That's kind of a bold, hype-ish title, am I right? You're probably rolling your eyes, or saying "yeah, sure, whatever" or something like that. But give me a chance to explain...
Back in the early 1980's, if you did any "design" or "drafting" work, you were most likely working on a physical drawing board and tracing your ideas out on Vellum, Paper, or Mylar sheets using various kinds of mechanical pencil materials or maybe a Rapidograph ink applicator. Maybe you used templates and lettering guides, or shape tracers or flexible curves and those stupid-looking weights we called "ducks" or "whales". In the mid-1980's came the first real significant influx of computerized design technologies. They had weird names like AutoTrol, CADAM and so on. They were collectively termed "CAD" for Computer Aided Design. If they were connected to manufacturing machinery, they were called "CAD/CAM" for CAD + "Computer Aided Manufacturing" (or "Machining"). If they did engineer calculations from design data, they were called "CAD/CAE" some were "CAD/CAM/CAE" and some were just stupid and we called them "overpriced crap". But they were magical for their time.
Here's the snapshot of "before": These first-generation CAD/CAM/CAE systems only, I repeat ONLY, ran on UNIX platforms. Not only that, but most were tuned for specific UNIX platforms, so they were hardware specific, such as DEC, IBM, Sun or a few others (most of which are all gone now). The software alone was often in the $10,000 to $30,000 range PER SEAT. The hardware was just as expensive, or even more expensive. I worked on one system back in that era that was priced at $50,000 for the hardware "workstation" and the design software. Keep in mind that you HAD to purchase vendor support since they did not allow you to work on it yourself, often keeping many of the features, settings and capabilities secret until you paid someone to reveal them to you. Oh yeah. Good times they were not.
Then came along some scrappy little company named Autodesk and they had this cheap little CAD product called "AutoCAD" that actually ran on an IBM-PC. The other vendors laughed and tried to ignore it. I remember an IBM rep saying to us "that's a toy - a piece of crap that'll never go anywhere". I sure wish I could have recorded that for later on.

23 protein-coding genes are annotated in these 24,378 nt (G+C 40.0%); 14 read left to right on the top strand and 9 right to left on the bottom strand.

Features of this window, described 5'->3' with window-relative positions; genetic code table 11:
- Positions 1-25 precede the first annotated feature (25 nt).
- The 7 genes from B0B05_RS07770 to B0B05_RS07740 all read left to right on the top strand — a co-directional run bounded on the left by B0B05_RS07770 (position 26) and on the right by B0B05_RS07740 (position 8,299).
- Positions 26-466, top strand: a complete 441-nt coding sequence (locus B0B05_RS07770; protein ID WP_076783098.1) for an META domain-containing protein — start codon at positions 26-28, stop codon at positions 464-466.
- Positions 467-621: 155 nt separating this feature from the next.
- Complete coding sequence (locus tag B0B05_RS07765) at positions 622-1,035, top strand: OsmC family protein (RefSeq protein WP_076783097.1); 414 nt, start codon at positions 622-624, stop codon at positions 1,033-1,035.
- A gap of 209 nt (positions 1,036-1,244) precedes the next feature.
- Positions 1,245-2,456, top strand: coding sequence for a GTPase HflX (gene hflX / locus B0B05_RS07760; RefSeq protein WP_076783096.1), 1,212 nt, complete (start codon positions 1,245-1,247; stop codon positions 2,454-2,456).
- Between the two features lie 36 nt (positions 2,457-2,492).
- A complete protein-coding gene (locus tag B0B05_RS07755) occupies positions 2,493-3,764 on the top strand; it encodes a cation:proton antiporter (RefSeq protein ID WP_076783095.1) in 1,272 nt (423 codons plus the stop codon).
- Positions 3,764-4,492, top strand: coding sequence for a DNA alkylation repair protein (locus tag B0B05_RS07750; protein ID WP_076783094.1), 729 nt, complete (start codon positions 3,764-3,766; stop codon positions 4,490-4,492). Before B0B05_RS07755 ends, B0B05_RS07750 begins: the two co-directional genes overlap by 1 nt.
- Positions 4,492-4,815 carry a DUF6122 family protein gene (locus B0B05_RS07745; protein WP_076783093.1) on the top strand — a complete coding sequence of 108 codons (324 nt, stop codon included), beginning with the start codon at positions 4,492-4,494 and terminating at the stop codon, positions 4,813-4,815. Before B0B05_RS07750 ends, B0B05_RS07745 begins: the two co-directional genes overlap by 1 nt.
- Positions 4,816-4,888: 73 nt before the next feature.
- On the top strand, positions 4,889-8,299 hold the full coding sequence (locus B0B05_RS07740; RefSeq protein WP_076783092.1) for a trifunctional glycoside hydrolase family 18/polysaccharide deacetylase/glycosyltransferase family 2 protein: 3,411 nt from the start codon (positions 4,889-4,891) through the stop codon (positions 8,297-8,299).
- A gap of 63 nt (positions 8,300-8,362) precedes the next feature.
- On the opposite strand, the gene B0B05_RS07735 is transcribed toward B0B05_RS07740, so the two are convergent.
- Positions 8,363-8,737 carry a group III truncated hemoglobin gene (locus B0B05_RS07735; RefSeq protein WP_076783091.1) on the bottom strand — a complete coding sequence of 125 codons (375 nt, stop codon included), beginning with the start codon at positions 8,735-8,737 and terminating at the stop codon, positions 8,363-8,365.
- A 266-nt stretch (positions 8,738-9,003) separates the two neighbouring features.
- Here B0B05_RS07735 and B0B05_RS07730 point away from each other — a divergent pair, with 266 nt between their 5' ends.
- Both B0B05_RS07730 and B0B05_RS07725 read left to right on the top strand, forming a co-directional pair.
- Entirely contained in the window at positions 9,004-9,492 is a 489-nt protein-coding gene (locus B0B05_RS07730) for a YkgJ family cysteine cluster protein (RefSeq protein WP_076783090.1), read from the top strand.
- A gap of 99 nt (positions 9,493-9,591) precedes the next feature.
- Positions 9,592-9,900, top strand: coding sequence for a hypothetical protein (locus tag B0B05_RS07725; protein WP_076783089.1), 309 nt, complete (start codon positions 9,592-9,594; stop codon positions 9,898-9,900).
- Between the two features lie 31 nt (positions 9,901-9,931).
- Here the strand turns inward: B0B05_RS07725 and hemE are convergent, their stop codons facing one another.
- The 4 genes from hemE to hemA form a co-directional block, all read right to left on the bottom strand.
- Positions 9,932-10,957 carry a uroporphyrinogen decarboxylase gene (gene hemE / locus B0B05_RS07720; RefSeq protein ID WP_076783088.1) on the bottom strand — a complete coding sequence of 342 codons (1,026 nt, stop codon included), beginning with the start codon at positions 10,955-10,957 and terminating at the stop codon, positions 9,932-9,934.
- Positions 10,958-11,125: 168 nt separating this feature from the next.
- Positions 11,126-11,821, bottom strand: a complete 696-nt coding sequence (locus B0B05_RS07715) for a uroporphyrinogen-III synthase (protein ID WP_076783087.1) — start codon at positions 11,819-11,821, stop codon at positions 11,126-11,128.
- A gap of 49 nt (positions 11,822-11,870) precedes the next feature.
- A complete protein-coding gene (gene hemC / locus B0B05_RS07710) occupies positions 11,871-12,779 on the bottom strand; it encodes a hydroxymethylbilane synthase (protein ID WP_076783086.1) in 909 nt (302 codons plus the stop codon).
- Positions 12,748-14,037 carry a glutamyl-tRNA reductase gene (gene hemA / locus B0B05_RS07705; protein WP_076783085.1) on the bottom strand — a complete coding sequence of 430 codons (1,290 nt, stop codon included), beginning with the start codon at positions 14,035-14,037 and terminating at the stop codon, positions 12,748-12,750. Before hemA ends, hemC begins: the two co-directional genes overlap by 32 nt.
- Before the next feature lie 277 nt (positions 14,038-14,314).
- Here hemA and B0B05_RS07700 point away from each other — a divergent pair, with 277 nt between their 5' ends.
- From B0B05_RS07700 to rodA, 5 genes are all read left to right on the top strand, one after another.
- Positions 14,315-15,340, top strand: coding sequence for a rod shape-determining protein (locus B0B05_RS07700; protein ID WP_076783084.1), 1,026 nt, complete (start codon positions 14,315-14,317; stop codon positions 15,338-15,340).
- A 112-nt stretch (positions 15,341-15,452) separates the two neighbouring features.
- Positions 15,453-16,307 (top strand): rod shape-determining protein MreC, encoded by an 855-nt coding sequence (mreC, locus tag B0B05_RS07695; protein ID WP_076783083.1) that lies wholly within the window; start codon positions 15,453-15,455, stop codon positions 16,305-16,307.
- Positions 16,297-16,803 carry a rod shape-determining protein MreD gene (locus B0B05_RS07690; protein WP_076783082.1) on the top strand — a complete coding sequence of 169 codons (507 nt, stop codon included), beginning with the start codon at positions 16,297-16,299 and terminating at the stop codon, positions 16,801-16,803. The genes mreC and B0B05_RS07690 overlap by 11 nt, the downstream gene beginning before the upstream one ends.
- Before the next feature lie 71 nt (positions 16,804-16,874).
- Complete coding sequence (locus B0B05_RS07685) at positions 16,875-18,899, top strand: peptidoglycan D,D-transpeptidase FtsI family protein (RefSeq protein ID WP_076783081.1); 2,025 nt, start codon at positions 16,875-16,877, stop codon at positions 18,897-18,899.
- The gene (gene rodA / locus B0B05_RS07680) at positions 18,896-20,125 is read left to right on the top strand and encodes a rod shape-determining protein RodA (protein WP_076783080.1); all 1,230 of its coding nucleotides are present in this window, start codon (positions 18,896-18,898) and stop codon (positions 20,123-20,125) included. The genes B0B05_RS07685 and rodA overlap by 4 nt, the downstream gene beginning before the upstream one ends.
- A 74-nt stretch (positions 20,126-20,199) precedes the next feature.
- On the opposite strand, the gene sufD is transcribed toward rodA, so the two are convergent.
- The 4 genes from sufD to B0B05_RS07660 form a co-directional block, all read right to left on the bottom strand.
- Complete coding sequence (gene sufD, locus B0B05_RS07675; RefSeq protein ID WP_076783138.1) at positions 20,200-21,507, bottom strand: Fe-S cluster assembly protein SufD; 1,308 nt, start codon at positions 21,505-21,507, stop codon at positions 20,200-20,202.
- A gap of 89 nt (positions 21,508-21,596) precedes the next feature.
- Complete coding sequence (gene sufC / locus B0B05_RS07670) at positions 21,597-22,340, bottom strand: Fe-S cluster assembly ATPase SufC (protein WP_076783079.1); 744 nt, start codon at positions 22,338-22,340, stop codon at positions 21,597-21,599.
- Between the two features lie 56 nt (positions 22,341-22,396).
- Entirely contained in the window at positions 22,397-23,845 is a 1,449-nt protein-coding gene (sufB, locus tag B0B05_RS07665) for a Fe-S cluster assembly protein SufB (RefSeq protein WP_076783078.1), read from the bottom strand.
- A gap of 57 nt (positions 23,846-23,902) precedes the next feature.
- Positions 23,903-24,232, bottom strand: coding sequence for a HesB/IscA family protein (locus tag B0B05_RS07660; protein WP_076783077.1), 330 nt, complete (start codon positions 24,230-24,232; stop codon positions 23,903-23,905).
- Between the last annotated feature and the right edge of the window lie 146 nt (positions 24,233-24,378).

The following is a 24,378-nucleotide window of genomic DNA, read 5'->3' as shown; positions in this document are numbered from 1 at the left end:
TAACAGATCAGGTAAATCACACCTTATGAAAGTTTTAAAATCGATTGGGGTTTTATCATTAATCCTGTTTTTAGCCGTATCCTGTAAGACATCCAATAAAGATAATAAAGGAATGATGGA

Maybe you've heard the story of the butterfly that caused a hurricane. This is very similar.
So, as this tiny little snowflake rolled through the fledgling IBM-PC "compatable" market, it began to gather some snow and grow bigger and heavier. For the peanut gallery out there: I'm not implying it was bloated. It wasn't. It became heavier with customers and customer momentum. Still a bit immature at R9, it made heads turn at R10 and R11. Then R12 came out and that snowball was now the size of a truck and rolling faster. As the UNIX market began to respond, it lost some of its footing as well. The big players started losing key developers and managers to smaller startups, all trying desperately to stir up excitement to fend off this new upstart called the "PC". Computervision stumbled, which led to Intergraph and Pro/Engineer. CADAM, Unigraphics and others started making adjustments, and even tried "realigning" licensing costs, but they caught some breathing room when Autodesk stumbled with R13. Then came R14 and it was pretty much a done deal as far as customers balling up those checks for the expensive UNIX fees, and stroking new checks to the much less expensive PC product lines.
As customers moved from UNIX to Windows and Windows NT at an increasing rate, so too did many stalwart UNIX product vendors. CAD/CAM/CAE products previously only available on UNIX were suddenly announcing PC versions. Even the most discerning NASTRAN vendors were poking at the PC market, especially as the PC hardware specs began an accelerated upgrade path.
I saw this firsthand at least four employers, and dozens of businesses I interacted with, and multiple branches of the U.S. Department of Defense: Navy, Army, Air Force, USMC, Coast Guard, even NASA.
No other PC-based CAD product had as much impact on the CAD market, and pushing customers to take the PC platform seriously. It also pointed the light on their budgets and ROI, and suddenly program managers were faced with making serious choices about continuing on with their life-draining budget expenditures, or doing some soul searching about this new PC-based direction.
The rest is history.
Is the UNIX market dead? No. Not at all. Has it scale back? Yes. Most of the major UNIX vendors from Compaq, Sun, Prime, DEC, Silicon Graphics, Helix, Unigraphics, are gone, or have been acquired and renamed. IBM, Dassault, and Integraph remain vibrant, while PTC has undergone multiple shifts in product and services offerings, but seems to be alive and well. One major change from twenty years ago has been the emergence of Siemens.
But even with these legacy companies still bouncing along, they've ported most, sometimes all, of their products to the Windows platform. Love them or hate them, that little snowflake had an impressive impact indeed.